Of course you’d bend over backwards for your distributors, and hold their hand when they need help, but at the end of the day, it’s your company who’s being represented when it’s time to sell your product, and you should have control over that.
Chinese philosopher and general, Sun Tzu, once said that “If you know the enemy and know yourself, you need not fear the result of a hundred battles.”
In other words, know yourself first, then be prepared with what’s below for the rest of your battle plan.
Hopefully, you’ve already taken the time to run through brand exercises to figure out what your company truly values, and what about that you want to show to the world. Your brand is who you are, and it should be nurtured and cared for.
So if a distributor wants to slap your logo on something, you better have a look at it prior to being published, lest it represent your company in a way that you don’t approve of.
Yes, communication with distributors is so important that it’s worth revisiting. To get off on the right foot it’s important that manufacturers have a process in place to onboard new distributors. Some manufacturers have an onboarding kit, or a drive or dropbox full of marketing assets that are ready to share.
If you’ve established open communication channels then they will be effective as your relationship with distributors evolves.
Not only can you communicate changes to your company and products as mentioned before, but also if you’re having supply chain issues or manufacturing troubles. Staying ahead of these situations fosters a better relationship, and gives time for distributors to adjust.
Any discussion of how manufacturers can better sell to distributors would be incomplete without manufacturers asking one, simple question: Can a manufacturer be a distributor? The answer is yes, and now more than even manufacturers are considering taking this step.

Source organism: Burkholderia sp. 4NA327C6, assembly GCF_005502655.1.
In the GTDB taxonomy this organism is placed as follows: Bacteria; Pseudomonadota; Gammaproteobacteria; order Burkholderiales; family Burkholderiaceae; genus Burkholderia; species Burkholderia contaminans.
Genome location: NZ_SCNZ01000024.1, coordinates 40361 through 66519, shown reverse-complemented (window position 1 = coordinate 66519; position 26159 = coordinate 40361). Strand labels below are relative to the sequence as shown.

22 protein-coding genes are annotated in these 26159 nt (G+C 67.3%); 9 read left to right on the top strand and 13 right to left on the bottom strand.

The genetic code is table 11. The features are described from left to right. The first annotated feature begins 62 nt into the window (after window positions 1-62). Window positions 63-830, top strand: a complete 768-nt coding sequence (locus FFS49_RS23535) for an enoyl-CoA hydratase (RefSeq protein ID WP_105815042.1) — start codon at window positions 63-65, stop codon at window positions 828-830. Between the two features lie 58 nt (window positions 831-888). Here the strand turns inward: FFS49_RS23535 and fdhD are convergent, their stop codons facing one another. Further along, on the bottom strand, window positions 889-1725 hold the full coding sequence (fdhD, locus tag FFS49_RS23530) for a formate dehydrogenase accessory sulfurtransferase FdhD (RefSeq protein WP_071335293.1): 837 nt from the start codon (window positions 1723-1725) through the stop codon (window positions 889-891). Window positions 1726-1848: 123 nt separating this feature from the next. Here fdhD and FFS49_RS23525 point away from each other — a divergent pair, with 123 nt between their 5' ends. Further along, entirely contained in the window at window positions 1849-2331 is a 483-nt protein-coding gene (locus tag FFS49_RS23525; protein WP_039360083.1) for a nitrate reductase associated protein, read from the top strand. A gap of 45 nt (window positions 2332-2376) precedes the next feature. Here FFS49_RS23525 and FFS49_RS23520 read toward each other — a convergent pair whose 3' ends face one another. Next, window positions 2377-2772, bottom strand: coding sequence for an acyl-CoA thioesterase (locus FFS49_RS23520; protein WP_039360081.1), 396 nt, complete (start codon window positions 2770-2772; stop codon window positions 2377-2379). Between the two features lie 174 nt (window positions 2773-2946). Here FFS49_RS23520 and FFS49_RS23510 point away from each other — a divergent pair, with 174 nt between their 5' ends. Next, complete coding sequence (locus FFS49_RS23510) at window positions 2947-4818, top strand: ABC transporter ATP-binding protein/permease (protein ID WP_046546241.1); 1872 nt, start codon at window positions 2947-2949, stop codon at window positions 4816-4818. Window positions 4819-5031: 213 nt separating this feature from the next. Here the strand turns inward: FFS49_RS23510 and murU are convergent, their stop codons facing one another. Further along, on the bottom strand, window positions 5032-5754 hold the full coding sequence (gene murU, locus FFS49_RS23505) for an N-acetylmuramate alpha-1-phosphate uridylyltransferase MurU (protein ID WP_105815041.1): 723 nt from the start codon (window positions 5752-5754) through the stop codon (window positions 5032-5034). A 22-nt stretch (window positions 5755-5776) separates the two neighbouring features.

The short answer to the above question is… absolutely! In today’s day and age, this doesn’t necessarily mean that it’s recommended to open up a brick-and-mortar store to sell your product.
What it does mean is that you can set up your own e-commerce marketplace. Whether you have one product, or over a million SKUs, you can operate your own distribution channel, and drive your customer to it.
There are many digital marketing agencies that offer e-commerce services, and the first thing they’ll want to do is build manufacturers a website that’s an online catalog complete with guided navigation and a smooth and easy buying process.
Then it’s a matter of uploading your product information, optimizing and ultimately, driving customers to your new website.
The great thing about setting up your own e-commerce marketplace is that you can also do it in conjunction with partnering with distributors. Having your products available in more places is a great thing, provided potential customers can find them.
Not too long ago, people would find the company they needed with the Yellow Pages, and then Google took over. This complicates matters a great deal for manufacturers, because Google uses complex algorithms to determine what companies appear first when people search for a product.
Getting a company to the top of a Google search takes Search Engine Optimization (SEO) and content marketing. By identifying what your customers are searching for, and the words they use to search, SEO experts are able to create content that caters to these tendencies.
By creating topical blog posts, informational videos or infographics around your customers' search terms, you’re increasing your website’s domain strength, and driving it to the top of Google rankings.
Once SEO and content marketing experts have done their job, your company will be at the top of Google searches related to products you sell.
A recent Google survey found that 42% of B2B decision makers use a mobile device to do at least some of their online research. For B2C applications, the number is considerably higher. This means that your website needs to be mobile friendly, or you could be closing the door on a huge portion of potential customers.
The idea behind building your own e-commerce marketplace is that you want to be more accessible to your customers, which in essence, is the fundamental goal of marketing -- appeal to your target audience where they are.
With all the expertise, knowhow and money that goes into creating a quality product, it’s amazing that that’s not enough to sell the product. The process for getting the product to the right distributors, using the right channels, and ultimately finding your customers, is a difficult road to navigate.
But if manufacturers take the time to do it right by following the above steps, they’ll have far more success at establishing beneficial relationships with distributors and seeing their products in the hands of a larger audience